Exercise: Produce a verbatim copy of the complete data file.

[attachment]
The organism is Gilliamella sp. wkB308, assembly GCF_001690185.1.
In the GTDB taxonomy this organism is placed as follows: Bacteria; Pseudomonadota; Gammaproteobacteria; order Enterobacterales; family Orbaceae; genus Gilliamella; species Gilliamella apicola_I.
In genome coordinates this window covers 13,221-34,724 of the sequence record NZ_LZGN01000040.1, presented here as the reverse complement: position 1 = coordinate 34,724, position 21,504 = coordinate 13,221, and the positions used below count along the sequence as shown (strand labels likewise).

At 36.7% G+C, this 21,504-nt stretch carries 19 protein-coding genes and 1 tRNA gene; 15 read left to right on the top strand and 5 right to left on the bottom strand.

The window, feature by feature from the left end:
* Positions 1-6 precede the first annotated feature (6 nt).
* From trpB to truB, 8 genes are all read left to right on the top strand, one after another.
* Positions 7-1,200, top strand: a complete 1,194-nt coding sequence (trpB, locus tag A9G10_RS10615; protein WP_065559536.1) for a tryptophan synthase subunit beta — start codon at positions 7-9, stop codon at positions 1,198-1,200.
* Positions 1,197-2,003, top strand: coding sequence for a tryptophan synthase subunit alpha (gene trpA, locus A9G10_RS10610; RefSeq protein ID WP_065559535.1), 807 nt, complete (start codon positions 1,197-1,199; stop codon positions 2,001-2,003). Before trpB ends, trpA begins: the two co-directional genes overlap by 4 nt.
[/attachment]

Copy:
The organism is Gilliamella sp. wkB308, assembly GCF_001690185.1.
In the GTDB taxonomy this organism is placed as follows: Bacteria; Pseudomonadota; Gammaproteobacteria; order Enterobacterales; family Orbaceae; genus Gilliamella; species Gilliamella apicola_I.
In genome coordinates this window covers 13,221-34,724 of the sequence record NZ_LZGN01000040.1, presented here as the reverse complement: position 1 = coordinate 34,724, position 21,504 = coordinate 13,221, and the positions used below count along the sequence as shown (strand labels likewise).

At 36.7% G+C, this 21,504-nt stretch carries 19 protein-coding genes and 1 tRNA gene; 15 read left to right on the top strand and 5 right to left on the bottom strand.

The window, feature by feature from the left end:
* Positions 1-6 precede the first annotated feature (6 nt).
* From trpB to truB, 8 genes are all read left to right on the top strand, one after another.
* Positions 7-1,200, top strand: a complete 1,194-nt coding sequence (trpB, locus tag A9G10_RS10615; protein WP_065559536.1) for a tryptophan synthase subunit beta — start codon at positions 7-9, stop codon at positions 1,198-1,200.
* Positions 1,197-2,003, top strand: coding sequence for a tryptophan synthase subunit alpha (gene trpA, locus A9G10_RS10610; RefSeq protein ID WP_065559535.1), 807 nt, complete (start codon positions 1,197-1,199; stop codon positions 2,001-2,003). Before trpB ends, trpA begins: the two co-directional genes overlap by 4 nt.